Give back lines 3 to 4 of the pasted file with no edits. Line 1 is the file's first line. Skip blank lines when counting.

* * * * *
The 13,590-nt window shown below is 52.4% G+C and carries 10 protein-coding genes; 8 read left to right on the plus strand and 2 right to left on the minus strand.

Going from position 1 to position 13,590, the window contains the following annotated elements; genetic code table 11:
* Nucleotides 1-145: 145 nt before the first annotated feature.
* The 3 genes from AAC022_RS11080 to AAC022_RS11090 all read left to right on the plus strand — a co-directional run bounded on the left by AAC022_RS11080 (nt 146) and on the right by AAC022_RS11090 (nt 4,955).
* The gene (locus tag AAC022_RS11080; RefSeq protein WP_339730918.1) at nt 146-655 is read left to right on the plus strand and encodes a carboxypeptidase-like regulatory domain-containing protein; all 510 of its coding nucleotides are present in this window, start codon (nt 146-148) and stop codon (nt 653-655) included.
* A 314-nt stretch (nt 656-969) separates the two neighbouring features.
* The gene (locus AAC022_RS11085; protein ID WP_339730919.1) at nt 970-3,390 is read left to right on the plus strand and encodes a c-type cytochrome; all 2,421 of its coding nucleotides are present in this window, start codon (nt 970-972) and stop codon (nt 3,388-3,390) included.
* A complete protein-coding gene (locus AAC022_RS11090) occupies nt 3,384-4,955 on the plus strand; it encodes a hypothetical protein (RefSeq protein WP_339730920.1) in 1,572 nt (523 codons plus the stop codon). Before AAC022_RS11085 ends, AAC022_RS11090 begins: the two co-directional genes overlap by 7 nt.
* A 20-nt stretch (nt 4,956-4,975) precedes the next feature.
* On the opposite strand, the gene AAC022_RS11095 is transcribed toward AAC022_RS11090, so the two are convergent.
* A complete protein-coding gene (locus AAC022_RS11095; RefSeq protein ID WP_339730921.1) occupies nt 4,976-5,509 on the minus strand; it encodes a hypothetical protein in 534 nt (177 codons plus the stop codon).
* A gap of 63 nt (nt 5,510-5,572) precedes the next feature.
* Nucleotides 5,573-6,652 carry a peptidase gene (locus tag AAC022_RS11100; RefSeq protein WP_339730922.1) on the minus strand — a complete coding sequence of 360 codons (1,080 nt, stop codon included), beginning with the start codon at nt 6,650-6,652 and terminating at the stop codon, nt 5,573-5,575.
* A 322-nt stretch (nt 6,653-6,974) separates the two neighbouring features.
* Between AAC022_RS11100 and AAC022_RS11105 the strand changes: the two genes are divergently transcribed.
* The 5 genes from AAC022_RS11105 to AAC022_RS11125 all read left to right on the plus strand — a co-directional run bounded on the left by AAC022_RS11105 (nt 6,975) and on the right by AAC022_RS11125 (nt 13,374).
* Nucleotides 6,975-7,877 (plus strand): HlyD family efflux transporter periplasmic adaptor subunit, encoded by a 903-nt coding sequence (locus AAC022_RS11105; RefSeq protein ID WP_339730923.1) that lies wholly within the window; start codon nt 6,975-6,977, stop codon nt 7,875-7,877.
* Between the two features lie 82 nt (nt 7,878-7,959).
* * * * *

* Nucleotides 1-145: 145 nt before the first annotated feature.
* The 3 genes from AAC022_RS11080 to AAC022_RS11090 all read left to right on the plus strand — a co-directional run bounded on the left by AAC022_RS11080 (nt 146) and on the right by AAC022_RS11090 (nt 4,955).